Andrew McCarthy and Demi Moore have St. Elmo's Fire reunion ahead of Brat Pack doc
Kevin and Jules just caught up, but not at St. Elmo's Bar.
Andrew McCarthy and Demi Moore enjoyed a St. Elmo's Fire reunion over the weekend "for the first time in years and years."
McCarthy, who played struggling writer Kevin in the 1985 coming-of-age drama, shared a photo with Moore, who played banker and party girl Jules, on Instagram.
"So great to see (for the first time in years and years) my St. Elmo's Fire costar, the wondrous Demi Moore, and catch up for my Brat Pack documentary," he captioned the post, which also featured a still of the two in the movie.
Directed by Joel Schumacher, the film centers on a group of friends who recently graduated from Georgetown University and are struggling with post-collegiate life and adulthood. It also starred fellow Brat Pack members Judd Nelson, Emilio Estevez, Ally Sheedy, and Rob Lowe, as well as Andie MacDowell and Mare Winningham.
McCarthy is set to direct a Brat Pack documentary based on his 2021 memoir, Brat: An '80s Story, which chronicles his own coming-of-age and his fame during the 1980s, when he starred in the popular movies Pretty in Pink, Mannequin, and Weekend at Bernie's. The doc will also follow McCarthy as he reconnects with other Brat Pack members, including his St. Elmo's Fire costars.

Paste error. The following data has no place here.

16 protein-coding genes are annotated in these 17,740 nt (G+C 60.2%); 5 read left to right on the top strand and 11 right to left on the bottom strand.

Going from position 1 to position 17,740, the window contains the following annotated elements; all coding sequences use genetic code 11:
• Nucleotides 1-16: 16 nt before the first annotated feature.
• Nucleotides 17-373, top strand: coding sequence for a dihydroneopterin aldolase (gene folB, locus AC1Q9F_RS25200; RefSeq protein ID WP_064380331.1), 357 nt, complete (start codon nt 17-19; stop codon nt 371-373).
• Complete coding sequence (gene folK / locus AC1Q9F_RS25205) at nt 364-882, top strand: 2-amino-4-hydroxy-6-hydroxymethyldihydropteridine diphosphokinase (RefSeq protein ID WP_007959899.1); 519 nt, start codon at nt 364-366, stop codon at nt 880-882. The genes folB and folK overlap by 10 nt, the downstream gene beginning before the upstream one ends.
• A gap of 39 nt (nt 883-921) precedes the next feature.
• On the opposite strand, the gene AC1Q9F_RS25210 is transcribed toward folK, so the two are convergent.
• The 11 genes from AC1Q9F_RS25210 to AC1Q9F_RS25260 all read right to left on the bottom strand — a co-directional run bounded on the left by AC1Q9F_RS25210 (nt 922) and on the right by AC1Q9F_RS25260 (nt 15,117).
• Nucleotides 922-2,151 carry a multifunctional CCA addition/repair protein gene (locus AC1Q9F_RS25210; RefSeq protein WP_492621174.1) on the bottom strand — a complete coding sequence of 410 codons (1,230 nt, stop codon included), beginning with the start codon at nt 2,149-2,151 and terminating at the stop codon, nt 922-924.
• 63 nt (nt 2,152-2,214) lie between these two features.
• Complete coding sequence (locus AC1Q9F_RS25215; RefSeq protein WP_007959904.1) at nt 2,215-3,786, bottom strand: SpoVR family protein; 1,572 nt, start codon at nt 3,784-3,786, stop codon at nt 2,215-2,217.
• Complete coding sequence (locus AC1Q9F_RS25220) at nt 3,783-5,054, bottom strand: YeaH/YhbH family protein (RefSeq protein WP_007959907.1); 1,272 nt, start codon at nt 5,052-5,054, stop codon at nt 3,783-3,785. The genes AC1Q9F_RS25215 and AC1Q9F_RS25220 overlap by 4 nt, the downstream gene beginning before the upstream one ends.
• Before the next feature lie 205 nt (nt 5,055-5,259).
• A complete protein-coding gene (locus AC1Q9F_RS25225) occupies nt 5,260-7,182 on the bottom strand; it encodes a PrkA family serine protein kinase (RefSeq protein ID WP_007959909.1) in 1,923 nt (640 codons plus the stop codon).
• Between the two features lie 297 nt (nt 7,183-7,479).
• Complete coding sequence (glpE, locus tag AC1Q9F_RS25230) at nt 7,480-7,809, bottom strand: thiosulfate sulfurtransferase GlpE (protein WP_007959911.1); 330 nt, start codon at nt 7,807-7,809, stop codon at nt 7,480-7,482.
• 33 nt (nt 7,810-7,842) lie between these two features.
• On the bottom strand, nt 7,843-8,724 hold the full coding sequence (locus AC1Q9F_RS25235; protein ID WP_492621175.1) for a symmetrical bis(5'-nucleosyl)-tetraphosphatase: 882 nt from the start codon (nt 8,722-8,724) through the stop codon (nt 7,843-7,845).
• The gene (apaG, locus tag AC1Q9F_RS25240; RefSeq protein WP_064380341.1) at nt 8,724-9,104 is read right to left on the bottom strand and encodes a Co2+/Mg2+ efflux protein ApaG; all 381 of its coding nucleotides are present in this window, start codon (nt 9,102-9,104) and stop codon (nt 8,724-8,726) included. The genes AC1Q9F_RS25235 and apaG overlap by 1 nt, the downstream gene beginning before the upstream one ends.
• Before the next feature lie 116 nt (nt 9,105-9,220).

"After that book I wrote, it occurred to me, I've never talked to any of the old gang about it," McCarthy recently told Salon of the documentary. "I hadn't seen Rob Lowe in 30 years, Emilio Estevez in 35 years. Demi Moore and Ally Sheedy, I hadn't seen them in so long. I went to each of them and said, 'Hey, will you talk to me about this? Because we were members of a club that we didn't ask to join that no one else was. We're the only ones that know what it was like.'"
"It was a life changer for me," he continued. "It's taken me decades to come to terms with it and see it as a beautiful thing. I'm the avatar of a certain generation's youth, as are the other actors. But initially, the Brat Pack was really an albatross for a lot of us career-wise and we hated it… I went back and chatted with everybody, to find I had so much affection for everyone when I didn't particularly at the time. We were young and competitive and scared and insecure."
McCarthy added, "I think everyone was wonderfully surprised by it — not only our affection for each other, but then for our own youth. That was very, dare I not say healing, but it was a nice experience to have."
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